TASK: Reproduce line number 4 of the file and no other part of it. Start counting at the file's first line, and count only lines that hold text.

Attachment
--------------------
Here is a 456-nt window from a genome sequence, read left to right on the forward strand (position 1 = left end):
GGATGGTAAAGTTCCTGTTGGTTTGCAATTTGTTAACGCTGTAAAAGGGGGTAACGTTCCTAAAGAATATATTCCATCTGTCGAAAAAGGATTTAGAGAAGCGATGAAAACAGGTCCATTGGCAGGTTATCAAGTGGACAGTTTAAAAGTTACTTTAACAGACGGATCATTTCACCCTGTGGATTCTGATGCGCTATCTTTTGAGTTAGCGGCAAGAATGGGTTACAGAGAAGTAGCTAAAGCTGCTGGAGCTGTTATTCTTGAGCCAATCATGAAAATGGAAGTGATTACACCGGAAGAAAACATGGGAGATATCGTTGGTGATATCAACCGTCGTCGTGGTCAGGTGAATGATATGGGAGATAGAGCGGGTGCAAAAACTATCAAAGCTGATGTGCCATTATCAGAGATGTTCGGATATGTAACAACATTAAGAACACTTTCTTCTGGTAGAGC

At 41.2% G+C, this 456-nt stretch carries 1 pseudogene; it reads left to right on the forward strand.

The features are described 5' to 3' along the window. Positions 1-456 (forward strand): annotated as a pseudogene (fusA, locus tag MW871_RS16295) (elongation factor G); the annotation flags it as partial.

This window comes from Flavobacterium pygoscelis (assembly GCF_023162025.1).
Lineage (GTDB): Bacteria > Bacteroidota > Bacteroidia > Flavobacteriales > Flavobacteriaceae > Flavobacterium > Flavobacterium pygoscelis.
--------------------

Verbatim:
The features are described 5' to 3' along the window. Positions 1-456 (forward strand): annotated as a pseudogene (fusA, locus tag MW871_RS16295) (elongation factor G); the annotation flags it as partial.